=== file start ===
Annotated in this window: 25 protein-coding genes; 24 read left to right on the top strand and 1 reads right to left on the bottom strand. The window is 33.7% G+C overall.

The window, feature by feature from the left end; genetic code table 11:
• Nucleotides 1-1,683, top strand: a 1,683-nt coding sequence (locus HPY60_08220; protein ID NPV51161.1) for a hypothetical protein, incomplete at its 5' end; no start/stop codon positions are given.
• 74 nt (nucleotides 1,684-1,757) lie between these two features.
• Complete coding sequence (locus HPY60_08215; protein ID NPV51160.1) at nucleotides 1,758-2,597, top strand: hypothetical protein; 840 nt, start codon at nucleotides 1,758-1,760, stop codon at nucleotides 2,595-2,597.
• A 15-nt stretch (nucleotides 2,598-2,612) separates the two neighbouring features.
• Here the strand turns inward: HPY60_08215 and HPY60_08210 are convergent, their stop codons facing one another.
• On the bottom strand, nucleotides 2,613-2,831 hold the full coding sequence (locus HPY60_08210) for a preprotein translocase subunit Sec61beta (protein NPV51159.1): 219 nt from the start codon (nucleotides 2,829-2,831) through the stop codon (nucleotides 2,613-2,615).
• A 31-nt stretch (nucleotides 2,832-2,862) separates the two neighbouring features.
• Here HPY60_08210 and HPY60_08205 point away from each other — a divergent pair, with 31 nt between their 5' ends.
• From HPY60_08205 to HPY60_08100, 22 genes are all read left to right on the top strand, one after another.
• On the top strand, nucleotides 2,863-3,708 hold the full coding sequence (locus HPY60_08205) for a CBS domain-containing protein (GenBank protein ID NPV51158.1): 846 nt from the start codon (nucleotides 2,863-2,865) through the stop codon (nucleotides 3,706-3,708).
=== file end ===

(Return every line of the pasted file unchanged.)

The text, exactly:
Annotated in this window: 25 protein-coding genes; 24 read left to right on the top strand and 1 reads right to left on the bottom strand. The window is 33.7% G+C overall.

The window, feature by feature from the left end; genetic code table 11:
• Nucleotides 1-1,683, top strand: a 1,683-nt coding sequence (locus HPY60_08220; protein ID NPV51161.1) for a hypothetical protein, incomplete at its 5' end; no start/stop codon positions are given.
• 74 nt (nucleotides 1,684-1,757) lie between these two features.
• Complete coding sequence (locus HPY60_08215; protein ID NPV51160.1) at nucleotides 1,758-2,597, top strand: hypothetical protein; 840 nt, start codon at nucleotides 1,758-1,760, stop codon at nucleotides 2,595-2,597.
• A 15-nt stretch (nucleotides 2,598-2,612) separates the two neighbouring features.
• Here the strand turns inward: HPY60_08215 and HPY60_08210 are convergent, their stop codons facing one another.
• On the bottom strand, nucleotides 2,613-2,831 hold the full coding sequence (locus HPY60_08210) for a preprotein translocase subunit Sec61beta (protein NPV51159.1): 219 nt from the start codon (nucleotides 2,829-2,831) through the stop codon (nucleotides 2,613-2,615).
• A 31-nt stretch (nucleotides 2,832-2,862) separates the two neighbouring features.
• Here HPY60_08210 and HPY60_08205 point away from each other — a divergent pair, with 31 nt between their 5' ends.
• From HPY60_08205 to HPY60_08100, 22 genes are all read left to right on the top strand, one after another.
• On the top strand, nucleotides 2,863-3,708 hold the full coding sequence (locus HPY60_08205) for a CBS domain-containing protein (GenBank protein ID NPV51158.1): 846 nt from the start codon (nucleotides 2,863-2,865) through the stop codon (nucleotides 3,706-3,708).